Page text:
Learn about the history of slavery in America. "A Dutch slave trader exchanged his cargo of Africans for food in 1619. The Africans became indentured servants, similar in legal position to many poor Englishmen who traded several years labor in exchange for passage to America. The popular conception of a racial-based slave system did not develop until the 1680's."
Learn about the law that came before the Emancipation Proclamation. "On April 16, 1862, President Abraham Lincoln signed a bill ending slavery in the District of Columbia. Passage of this act came 9 months before President Lincoln issued his Emancipation Proclamation. The act brought to conclusion decades of agitation aimed at ending what antislavery advocates called "the national shame" of slavery in the nation's capital."
One of the sections is called On The Old Plantation: Reminiscences of His Childhood by John George Clinkscales (1855-1942). Read his remembrances of his childhood on a plantation in South Carolina where his father owned many slaves. The author wrote this account in 1916 when he would have been about 61 years old. In the foreward of his account, he indicates that he wrote it for the benefit of his children and grandchildren to let them know that "Slavery was not all bad."
Virtually view the original Emancipation Proclamation which was issued on January 1, 1863.
Follow along with this second grade class in Sleepy Hollow, New York as they learn about the underground railroad.
Learn about the history of the celebration called Juneteenth.
Find a listing of slave ships 1817 to 1843. You can view the names of the ships that sailed under the flags of America, Portugual, and Spain.
Explore how the Missouri Compromise, which admitted Missouri to the Union as a slave state, really addressed the issue of slavery.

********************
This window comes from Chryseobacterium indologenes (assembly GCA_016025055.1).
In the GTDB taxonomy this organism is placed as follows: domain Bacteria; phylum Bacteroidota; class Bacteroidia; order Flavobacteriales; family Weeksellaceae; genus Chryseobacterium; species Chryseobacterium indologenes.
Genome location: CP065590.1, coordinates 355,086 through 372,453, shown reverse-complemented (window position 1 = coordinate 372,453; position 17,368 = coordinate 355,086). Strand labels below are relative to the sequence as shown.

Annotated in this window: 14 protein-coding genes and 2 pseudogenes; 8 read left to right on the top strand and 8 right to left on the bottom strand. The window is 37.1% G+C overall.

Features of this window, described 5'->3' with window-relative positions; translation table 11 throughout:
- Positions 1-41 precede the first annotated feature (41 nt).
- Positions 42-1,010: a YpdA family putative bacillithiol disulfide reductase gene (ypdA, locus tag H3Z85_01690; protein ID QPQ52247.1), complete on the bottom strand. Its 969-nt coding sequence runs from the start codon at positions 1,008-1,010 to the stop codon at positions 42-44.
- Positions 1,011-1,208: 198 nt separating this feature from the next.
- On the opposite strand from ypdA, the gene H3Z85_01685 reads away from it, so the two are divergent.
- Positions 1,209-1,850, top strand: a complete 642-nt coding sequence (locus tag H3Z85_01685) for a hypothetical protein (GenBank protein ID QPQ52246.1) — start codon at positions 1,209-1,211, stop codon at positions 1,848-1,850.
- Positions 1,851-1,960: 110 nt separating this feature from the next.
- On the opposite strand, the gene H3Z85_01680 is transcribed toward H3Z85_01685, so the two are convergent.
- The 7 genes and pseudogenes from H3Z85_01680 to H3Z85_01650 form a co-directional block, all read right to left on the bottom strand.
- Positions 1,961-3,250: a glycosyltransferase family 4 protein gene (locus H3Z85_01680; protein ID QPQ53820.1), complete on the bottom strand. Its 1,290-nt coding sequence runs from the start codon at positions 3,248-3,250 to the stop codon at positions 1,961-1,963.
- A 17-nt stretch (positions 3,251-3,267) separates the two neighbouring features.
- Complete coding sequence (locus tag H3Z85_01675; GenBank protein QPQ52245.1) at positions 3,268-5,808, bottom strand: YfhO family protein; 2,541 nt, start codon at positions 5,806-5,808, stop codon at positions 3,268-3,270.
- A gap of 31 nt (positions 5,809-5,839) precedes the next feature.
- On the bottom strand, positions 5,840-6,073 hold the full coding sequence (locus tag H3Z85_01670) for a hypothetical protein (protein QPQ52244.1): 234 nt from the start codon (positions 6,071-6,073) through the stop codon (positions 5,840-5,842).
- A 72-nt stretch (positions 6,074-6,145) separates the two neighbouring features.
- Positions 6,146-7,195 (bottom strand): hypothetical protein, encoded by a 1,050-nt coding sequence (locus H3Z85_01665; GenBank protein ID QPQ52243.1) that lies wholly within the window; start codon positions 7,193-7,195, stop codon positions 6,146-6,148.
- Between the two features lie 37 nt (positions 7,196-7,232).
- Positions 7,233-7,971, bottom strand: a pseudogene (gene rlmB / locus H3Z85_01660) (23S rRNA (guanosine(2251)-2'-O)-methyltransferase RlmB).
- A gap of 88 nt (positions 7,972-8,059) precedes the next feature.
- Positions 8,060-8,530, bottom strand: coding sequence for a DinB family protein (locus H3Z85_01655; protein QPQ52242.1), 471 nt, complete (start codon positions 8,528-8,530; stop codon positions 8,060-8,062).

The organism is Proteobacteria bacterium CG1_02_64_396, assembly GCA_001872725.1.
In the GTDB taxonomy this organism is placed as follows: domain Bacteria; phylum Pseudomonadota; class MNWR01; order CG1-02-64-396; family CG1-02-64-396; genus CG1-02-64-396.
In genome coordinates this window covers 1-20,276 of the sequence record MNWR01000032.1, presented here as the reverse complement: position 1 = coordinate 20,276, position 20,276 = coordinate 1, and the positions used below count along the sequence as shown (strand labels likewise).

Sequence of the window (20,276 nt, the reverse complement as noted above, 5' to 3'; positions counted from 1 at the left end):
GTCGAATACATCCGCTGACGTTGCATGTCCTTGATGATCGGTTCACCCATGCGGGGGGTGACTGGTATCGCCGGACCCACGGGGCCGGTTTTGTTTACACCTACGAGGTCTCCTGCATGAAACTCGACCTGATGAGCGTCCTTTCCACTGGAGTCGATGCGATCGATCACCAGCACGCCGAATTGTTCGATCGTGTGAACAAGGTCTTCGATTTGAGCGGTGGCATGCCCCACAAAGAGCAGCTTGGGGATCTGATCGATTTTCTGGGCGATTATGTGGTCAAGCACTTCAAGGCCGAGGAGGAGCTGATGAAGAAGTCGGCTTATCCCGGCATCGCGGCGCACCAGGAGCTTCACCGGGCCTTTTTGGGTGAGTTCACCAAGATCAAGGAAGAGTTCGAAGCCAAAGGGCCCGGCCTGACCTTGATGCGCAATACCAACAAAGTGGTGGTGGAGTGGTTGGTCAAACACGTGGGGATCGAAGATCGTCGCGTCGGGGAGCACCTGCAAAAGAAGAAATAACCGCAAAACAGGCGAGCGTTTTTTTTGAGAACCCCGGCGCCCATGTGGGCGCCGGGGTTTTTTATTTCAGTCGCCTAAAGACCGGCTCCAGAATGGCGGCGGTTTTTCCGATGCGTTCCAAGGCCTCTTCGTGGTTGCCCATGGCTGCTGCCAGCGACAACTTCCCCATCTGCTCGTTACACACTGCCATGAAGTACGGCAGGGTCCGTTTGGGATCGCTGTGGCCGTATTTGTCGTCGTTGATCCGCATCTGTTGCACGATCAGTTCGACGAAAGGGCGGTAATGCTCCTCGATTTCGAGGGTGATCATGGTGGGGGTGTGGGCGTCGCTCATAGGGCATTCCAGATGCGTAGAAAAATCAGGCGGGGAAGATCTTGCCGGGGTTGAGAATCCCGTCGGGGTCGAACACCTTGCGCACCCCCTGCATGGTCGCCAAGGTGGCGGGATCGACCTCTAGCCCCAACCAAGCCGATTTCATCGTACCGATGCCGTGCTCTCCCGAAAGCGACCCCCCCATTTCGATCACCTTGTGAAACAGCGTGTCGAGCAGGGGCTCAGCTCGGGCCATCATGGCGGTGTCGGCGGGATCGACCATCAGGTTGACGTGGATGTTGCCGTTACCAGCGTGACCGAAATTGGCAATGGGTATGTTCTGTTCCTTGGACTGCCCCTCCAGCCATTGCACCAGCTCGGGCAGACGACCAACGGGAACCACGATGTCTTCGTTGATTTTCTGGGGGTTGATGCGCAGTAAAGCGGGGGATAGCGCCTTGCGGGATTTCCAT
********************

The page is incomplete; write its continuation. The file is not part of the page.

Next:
Visit your school or public library and check out Pink and Say by Patricia Polacco. It tells the true story of Pinkus Aylee and Sheldon Russell, Union soldiers. Pink was a former slave and Say was an Ohio farm boy.
Listen to actual audio clips of interviews with former slaves. The interviews mostly took place in the 1940s.
Learn about the secret codes used by slaves to help them escape from slavery.
Learn about the ammendment that abolished slavery as a legal institution. It was ratified on December 6, 1865.
In 1990, Congress authorized the National Park Service to conduct a study of the Underground Railroad, its routes and operations in order to preserve and interpret this aspect of United States history. You can view the results of that study here.
- Attitudes and Behaviors Regarding Slavery During the Colonial Period
- Finding Your Way: The Underground Railroad
- Harriet Tubman: Integrated Unit
- John Brown and the Underground Railroad
- Quilting: The Story of the Underground Railroad
- Slave Narratives: Constructing U.S. History Through Analyzing Primary Sources
- Would You Have Helped Out?
- Altman, Linda Jacobs. Slavery and Abolition: In American History. Berkeley Heights, N.J.: Enslow Publishers, c1999.
- Collier, Christopher. Slavery and the Coming of the Civil War, 1831-1861. Tarrytown, New York: Benchmark Books, c2000.
- Greene, Meg. Slave Young, Slave Long: The American Slave Experience. Minneapolis, Minn.: Lerner Publications Co., c1999.
- Haskins, James. Bound for America: The Forced Migration of Africans to the New World. New York: Lothrop, Lee & Shepard Books, 1999.
- King, Wilma. Children of the Emancipation. Minneapolis: Carolrhoda Books, c2000.
- Macht, Norman L. The History of Slavery.San Diego, CA: Lucent Books, c1997.
- Meltzer, Milton. They Came in Chains: The Story of the Slave Ships. New York: Benchmark Books, 2000.
- Naden, Corinne J. Why fight?: The Causes of the American Civil War. Austin, TX: Raintree Steck-Vaughn, 1999.
- Roberts, Russell. Lincoln and the Abolition of Slavery. San Diego, CA: Lucent Books, c2000.
- Tackach, James.The Emancipation Proclamation: Abolishing Slavery in the South. San Diego, CA: Lucent Books, c1999.